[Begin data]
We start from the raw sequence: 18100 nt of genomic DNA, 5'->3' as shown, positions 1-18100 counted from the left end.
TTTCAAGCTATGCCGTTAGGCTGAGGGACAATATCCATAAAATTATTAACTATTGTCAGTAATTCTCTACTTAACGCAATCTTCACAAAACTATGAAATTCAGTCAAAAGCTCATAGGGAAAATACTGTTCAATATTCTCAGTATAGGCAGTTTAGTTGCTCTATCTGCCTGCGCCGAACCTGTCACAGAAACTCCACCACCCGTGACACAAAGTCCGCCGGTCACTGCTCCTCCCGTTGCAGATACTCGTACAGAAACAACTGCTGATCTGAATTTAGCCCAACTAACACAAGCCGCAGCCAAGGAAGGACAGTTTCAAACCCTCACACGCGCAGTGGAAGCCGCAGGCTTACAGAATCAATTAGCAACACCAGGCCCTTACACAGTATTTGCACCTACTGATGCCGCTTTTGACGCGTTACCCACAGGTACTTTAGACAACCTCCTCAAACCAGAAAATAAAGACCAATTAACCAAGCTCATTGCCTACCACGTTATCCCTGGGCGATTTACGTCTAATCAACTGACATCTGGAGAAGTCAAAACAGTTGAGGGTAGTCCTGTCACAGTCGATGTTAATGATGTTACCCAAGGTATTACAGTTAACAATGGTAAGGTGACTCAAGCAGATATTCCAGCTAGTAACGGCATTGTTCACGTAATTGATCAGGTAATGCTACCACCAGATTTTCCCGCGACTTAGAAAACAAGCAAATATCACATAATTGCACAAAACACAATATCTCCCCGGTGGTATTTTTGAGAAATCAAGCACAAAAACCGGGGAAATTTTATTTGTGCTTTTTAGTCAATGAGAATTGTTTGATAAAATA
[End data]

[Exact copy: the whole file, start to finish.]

We start from the raw sequence: 18100 nt of genomic DNA, 5'->3' as shown, positions 1-18100 counted from the left end.
TTTCAAGCTATGCCGTTAGGCTGAGGGACAATATCCATAAAATTATTAACTATTGTCAGTAATTCTCTACTTAACGCAATCTTCACAAAACTATGAAATTCAGTCAAAAGCTCATAGGGAAAATACTGTTCAATATTCTCAGTATAGGCAGTTTAGTTGCTCTATCTGCCTGCGCCGAACCTGTCACAGAAACTCCACCACCCGTGACACAAAGTCCGCCGGTCACTGCTCCTCCCGTTGCAGATACTCGTACAGAAACAACTGCTGATCTGAATTTAGCCCAACTAACACAAGCCGCAGCCAAGGAAGGACAGTTTCAAACCCTCACACGCGCAGTGGAAGCCGCAGGCTTACAGAATCAATTAGCAACACCAGGCCCTTACACAGTATTTGCACCTACTGATGCCGCTTTTGACGCGTTACCCACAGGTACTTTAGACAACCTCCTCAAACCAGAAAATAAAGACCAATTAACCAAGCTCATTGCCTACCACGTTATCCCTGGGCGATTTACGTCTAATCAACTGACATCTGGAGAAGTCAAAACAGTTGAGGGTAGTCCTGTCACAGTCGATGTTAATGATGTTACCCAAGGTATTACAGTTAACAATGGTAAGGTGACTCAAGCAGATATTCCAGCTAGTAACGGCATTGTTCACGTAATTGATCAGGTAATGCTACCACCAGATTTTCCCGCGACTTAGAAAACAAGCAAATATCACATAATTGCACAAAACACAATATCTCCCCGGTGGTATTTTTGAGAAATCAAGCACAAAAACCGGGGAAATTTTATTTGTGCTTTTTAGTCAATGAGAATTGTTTGATAAAATA